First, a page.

by the El Reportero’s wire services
The President of Ecuador, Rafael Correa, declared on Sunday, April 24, eight days of national mourning in honor of the victims of the 7.8 magnitude earthquake that hit the country last April 16.
The earthquake affected the whole country, especially, the province of Manabi and the southern region of Esmeraldas.
The death toll from the quake rose in the last hours to 654.
According to a report, until 18:30 on Saturday the number of missing people was 68, the number of injured people reached 16.601 and 25.640 people are staying in shelters. The text adds that 113 people were rescued alive.
The powerful earthquake destroyed or affected 9.730 buildings in Manta, Portoviejo, Pedernales, Canoeing, Jama, Bahia de Caraquez, Muisne and other cities in the provinces of Manabi and Esmeraldas.
According to the Ecuadorian authorities, once the stage of search and rescue of survivors is completed, the government will focus on providing temporary shelters for the victims, and then will start the reconstruction phase.
The national government sympathizes with the families of the victims and will provide all the support required, in accordance with the Constitution and the law.
Correa expressed his eternal gratitude to the international community and to the general public for the many expressions of solidarity due to what he called the worst tragedy suffered by Ecuador in almost 70 years.
MALDEF wins court order blocking Texas immigrant harboring law
HB 11 provision targeted homeless shelters and landlords
SAN ANTONIO, TX – A federal judge issued a preliminary injunction on April 14, blocking the immigrant harboring provision of HB11, which was enacted in the 2015 Texas Legislative Session. Judge Ezra, of the U.S. District Court for the Western District of Texas, ruled that the plaintiffs were likely to succeed on their claim that the Texas immigrant harboring law is preempted by federal law: “Congress created a federal statutory scheme regarding the harboring and transporting of undocumented aliens so pervasive that it left no room in this area for the state of Texas to supplement it.” Slip Op. at 39.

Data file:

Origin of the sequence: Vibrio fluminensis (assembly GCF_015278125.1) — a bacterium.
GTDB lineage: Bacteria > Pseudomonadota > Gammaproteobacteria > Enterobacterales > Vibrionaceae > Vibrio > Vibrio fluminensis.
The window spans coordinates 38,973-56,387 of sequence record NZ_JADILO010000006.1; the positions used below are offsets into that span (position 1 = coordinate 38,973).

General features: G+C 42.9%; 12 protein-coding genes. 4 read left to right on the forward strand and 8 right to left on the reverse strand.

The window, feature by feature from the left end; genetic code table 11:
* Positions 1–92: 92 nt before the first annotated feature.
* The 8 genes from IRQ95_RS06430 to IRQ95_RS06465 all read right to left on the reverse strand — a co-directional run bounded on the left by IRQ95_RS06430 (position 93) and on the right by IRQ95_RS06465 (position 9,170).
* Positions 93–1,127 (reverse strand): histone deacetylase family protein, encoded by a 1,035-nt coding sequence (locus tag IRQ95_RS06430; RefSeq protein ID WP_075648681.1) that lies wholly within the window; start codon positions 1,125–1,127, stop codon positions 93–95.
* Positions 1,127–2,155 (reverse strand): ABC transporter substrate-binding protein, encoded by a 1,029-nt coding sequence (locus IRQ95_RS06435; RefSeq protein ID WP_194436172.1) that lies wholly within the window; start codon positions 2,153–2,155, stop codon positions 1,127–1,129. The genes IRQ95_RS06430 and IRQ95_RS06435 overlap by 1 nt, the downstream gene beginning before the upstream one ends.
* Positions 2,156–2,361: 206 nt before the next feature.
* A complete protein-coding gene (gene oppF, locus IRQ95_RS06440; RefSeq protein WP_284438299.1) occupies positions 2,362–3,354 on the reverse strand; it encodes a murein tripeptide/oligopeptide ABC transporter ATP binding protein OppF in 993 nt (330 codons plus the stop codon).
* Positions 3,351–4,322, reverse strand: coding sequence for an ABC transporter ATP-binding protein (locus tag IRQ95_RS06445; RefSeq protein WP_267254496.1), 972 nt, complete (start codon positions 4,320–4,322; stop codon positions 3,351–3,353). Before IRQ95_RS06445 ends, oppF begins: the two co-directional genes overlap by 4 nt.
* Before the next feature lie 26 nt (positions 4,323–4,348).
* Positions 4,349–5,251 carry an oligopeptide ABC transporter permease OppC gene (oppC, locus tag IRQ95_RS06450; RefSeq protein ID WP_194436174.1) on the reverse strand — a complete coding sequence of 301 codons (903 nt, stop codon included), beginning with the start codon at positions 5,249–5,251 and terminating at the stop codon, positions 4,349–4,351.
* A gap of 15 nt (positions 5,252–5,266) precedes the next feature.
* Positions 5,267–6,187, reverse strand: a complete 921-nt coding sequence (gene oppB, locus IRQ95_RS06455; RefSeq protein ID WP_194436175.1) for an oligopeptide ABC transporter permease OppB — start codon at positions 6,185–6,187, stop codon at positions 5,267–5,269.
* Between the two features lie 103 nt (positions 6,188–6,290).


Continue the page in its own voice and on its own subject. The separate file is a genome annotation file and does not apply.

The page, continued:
Judge Ezra also concluded that the Texas immigrant harboring law conflicted with federal harboring law in key respects and thus was likely preempted. Slip Op. at 41-49.
Although the court dismissed two other claims put forward by the plaintiffs, the court held that because the Texas immigrant harboring provision was likely unconstitutional, it should be blocked.
The Texas immigrant harboring provision in HB 11 created a new state felony offense under which individuals could be arrested and prosecuted for providing shelter or renting a home to undocumented immigrants.
“Residents and taxpayers are ill-served by elected officials who continue to legislate in service of short-term political opportunism, rather than in answer to critical needs of residents,” said Thomas A. Saenz, MALDEF President and General Counsel. “Texas should respond to this court order by reorienting its lawmaking away from anti-immigrant posturing.”
The plaintiffs in the case are two landlords who do not ask tenants for proof of immigration status as a condition of renting property, the Executive Director of RAICES, an organization that provides shelter and legal services to undocumented immigrants, and the Bishop Enrique San Pedro Ozanam Center, a homeless shelter in Brownsville, Texas.
“The Texas immigrant harboring law placed everyday businesses and charities at risk of criminal prosecution,” stated Nina Perales, MALDEF Vice President of Litigation and lead counsel in the case. “Texas now has the dubious distinction of having joined all the other states whose attempts to regulate immigration have been struck down by the federal courts,” continued Perales. (By MAlDEF).